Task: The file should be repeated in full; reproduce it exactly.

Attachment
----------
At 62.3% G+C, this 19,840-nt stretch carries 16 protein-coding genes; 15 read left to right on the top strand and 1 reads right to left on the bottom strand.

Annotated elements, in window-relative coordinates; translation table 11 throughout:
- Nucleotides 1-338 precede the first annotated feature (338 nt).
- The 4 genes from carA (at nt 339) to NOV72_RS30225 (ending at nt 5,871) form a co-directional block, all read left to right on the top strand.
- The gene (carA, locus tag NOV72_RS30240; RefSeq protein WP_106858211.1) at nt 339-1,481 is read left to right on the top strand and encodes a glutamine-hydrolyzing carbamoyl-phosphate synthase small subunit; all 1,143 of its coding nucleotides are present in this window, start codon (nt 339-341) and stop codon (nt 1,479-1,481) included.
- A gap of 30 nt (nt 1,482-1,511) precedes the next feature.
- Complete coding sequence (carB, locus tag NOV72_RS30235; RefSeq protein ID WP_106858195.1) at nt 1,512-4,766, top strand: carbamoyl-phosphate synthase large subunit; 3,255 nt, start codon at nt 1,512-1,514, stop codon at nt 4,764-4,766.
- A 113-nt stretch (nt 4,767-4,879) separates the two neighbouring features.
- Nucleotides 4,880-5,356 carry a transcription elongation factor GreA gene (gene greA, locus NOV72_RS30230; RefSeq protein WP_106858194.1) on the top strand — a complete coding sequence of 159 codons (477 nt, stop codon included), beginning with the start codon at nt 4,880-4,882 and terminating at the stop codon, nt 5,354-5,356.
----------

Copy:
At 62.3% G+C, this 19,840-nt stretch carries 16 protein-coding genes; 15 read left to right on the top strand and 1 reads right to left on the bottom strand.

Annotated elements, in window-relative coordinates; translation table 11 throughout:
- Nucleotides 1-338 precede the first annotated feature (338 nt).
- The 4 genes from carA (at nt 339) to NOV72_RS30225 (ending at nt 5,871) form a co-directional block, all read left to right on the top strand.
- The gene (carA, locus tag NOV72_RS30240; RefSeq protein WP_106858211.1) at nt 339-1,481 is read left to right on the top strand and encodes a glutamine-hydrolyzing carbamoyl-phosphate synthase small subunit; all 1,143 of its coding nucleotides are present in this window, start codon (nt 339-341) and stop codon (nt 1,479-1,481) included.
- A gap of 30 nt (nt 1,482-1,511) precedes the next feature.
- Complete coding sequence (carB, locus tag NOV72_RS30235; RefSeq protein ID WP_106858195.1) at nt 1,512-4,766, top strand: carbamoyl-phosphate synthase large subunit; 3,255 nt, start codon at nt 1,512-1,514, stop codon at nt 4,764-4,766.
- A 113-nt stretch (nt 4,767-4,879) separates the two neighbouring features.
- Nucleotides 4,880-5,356 carry a transcription elongation factor GreA gene (gene greA, locus NOV72_RS30230; RefSeq protein WP_106858194.1) on the top strand — a complete coding sequence of 159 codons (477 nt, stop codon included), beginning with the start codon at nt 4,880-4,882 and terminating at the stop codon, nt 5,354-5,356.